Around 3.4 million people in the U.S. suffer from epilepsy. Three million of them are adults, while 450,000 are children. Epilepsy causes seizures that may occur at any time, putting the sufferer at risk of injury if they are unsupervised.
The causes of the disease vary. Some known ones are brain tumor, stroke, traumatic brain injury or head injury, and an infection in the central nervous system. Sadly, there is no known cure for epilepsy, only treatments. Depending on its cause, a patient can be given anticonvulsant or antiseizure drugs, a vagus nerve stimulator, a ketogenic diet, or brain surgery.
As such, it can be emotionally exhausting to live with epilepsy. The treatment is costly, and though some seizures go away over time, some people live with it their whole lives. This can thwart the quality of their lives, especially if their peers aren’t familiar with the disease.
Living well with epilepsy isn’t impossible. But we can do more to make the lives of epilepsy patients even better.
Recognize the Signs of a Seizure
One way to help an epilepsy patient is to know when they are having a seizure. First off, note that their attacks aren’t always like what you see in the movies. Some types of seizures are actually unnoticeable.
Epileptic seizures are classified into two types: generalized seizures and focal seizures. The former affects both sides of the brain, while focal seizures only affect one area. Thus, focal seizures are sometimes called partial seizures.
There are two types of generalized seizures:
Rapid blinking for a few seconds or staring into space; also called petit mal seizures
Crying out, losing consciousness, falling, muscle jerks or spasms; also called grand mal seizures
Focal seizures have three types, namely:
Simple focal seizures
Twitching or change in sensation, like a strange sense of smell
Complex focal seizures
Confusion, acting dazed, or inability to respond to questions or follow directions for a few minutes
Secondary generalized seizures
Starts with one part of the brain before spreading to both; a focal seizure followed by a generalized seizure
An epilepsy patient, therefore, doesn’t always fall to the ground and convulse. Only a tonic-clonic seizure would cause such. So if you know someone with epilepsy, avoid assuming that you know their symptoms. Try to educate yourself about their condition, and you’d learn how to recognize their seizures and help them.
Know What to Do During Seizure Emergencies
A seizure emergency is when a seizure lasts longer than usual or when a series of seizures take place close together. Sometimes, the patient won’t even recover between episodes. In any of these scenarios, it’s easy to panic. But you can avoid that if you know what to do.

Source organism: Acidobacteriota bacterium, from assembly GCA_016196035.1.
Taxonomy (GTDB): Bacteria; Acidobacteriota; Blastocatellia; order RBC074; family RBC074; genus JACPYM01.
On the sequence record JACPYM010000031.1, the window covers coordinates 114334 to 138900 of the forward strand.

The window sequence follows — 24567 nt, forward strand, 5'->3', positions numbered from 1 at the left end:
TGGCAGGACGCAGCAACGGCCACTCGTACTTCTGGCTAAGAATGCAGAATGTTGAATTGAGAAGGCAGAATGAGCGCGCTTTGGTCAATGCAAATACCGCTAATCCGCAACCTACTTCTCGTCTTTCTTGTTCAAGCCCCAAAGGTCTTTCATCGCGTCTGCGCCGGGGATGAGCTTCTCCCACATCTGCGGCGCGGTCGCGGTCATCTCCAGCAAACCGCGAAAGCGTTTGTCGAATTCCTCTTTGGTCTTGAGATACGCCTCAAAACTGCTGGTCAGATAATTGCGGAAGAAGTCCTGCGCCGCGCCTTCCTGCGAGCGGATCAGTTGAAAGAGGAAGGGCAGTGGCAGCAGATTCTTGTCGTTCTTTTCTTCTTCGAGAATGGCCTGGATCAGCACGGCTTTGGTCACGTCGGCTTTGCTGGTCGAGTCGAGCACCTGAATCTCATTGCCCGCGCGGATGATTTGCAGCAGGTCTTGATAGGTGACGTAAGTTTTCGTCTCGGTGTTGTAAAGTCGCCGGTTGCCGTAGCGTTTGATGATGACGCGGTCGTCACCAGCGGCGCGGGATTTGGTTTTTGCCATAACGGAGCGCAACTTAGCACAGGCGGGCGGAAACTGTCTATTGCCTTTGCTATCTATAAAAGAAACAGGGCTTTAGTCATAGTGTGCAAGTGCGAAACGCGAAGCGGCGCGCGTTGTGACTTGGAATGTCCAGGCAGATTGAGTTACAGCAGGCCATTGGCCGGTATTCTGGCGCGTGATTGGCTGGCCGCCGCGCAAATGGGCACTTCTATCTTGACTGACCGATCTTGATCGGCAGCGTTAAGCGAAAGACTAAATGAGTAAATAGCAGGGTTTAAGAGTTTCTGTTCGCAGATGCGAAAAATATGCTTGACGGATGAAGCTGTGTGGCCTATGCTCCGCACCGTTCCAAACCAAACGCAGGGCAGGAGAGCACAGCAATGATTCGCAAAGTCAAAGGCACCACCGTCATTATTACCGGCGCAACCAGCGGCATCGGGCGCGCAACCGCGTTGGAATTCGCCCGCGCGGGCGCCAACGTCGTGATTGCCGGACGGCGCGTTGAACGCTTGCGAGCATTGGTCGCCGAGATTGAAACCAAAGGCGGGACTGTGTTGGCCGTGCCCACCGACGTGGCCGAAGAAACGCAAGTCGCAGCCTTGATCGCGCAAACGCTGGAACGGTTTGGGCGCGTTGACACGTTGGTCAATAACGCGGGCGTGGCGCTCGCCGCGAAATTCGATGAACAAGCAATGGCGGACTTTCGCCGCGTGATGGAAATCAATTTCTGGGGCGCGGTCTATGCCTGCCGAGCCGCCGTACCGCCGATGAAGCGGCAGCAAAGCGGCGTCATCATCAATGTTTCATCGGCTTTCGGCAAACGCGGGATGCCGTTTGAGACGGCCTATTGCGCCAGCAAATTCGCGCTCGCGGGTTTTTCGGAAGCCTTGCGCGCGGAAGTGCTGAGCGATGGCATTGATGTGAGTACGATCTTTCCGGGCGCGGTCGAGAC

Whether it’s an emergency or not, here’s how to deal with a seizure:
- Stay calm. Panicking may urge you to do deal with the seizure incorrectly.
- Help the person lie down on their side, but don’t force them.
- Remove any object that can cause injuries, like eyeglasses, pens, bags, and tight clothing near the neck.
- Don’t restrain or hold the person.
- Move away any object that can injure the person.
- Check their breathing and ensure that it’s normal.
- Don’t put anything in their mouth; a seizure making someone swallow their tongue is a myth.
- Wait for the seizure to pass and calmly tell the person what they had just been through.
If the seizure lasts more than five minutes, call the emergency hotline in your area. You may call sooner if the person’s breathing becomes labored. Don’t attempt to give them CPR. Forcing their mouth open can cause an injury.
Know the Challenges of Life With Epilepsy
Because seizures can occur at any time, everyday activities like crossing the street, commuting, or cooking can be risky for epilepsy patients. These can make them lose their independence.
If a patient often experiences seizures, it’s best for them to live with someone. If they can be independent, you may help them in other ways, such as reminding them to update their seizure journal, giving them a medical alert bracelet, or finding them an epilepsy support group. Spreading awareness about the disease will help, too. It will debunk any myths about epilepsy.
Volunteer for Medical Research
Patients and caregivers can be epilepsy research participants. Volunteering for medical research will help doctors expand their understanding of the disease. It would also allow you to discover the treatments and drugs scientists have developed for epilepsy. And because of your service, you can receive the newest treatment and care from the research staff themselves. You can be a part of a major scientific breakthrough as well.
Epilepsy is a dangerous and serious disease we don’t often discuss. By spreading awareness and increasing your knowledge of it, you can help make life with epilepsy better.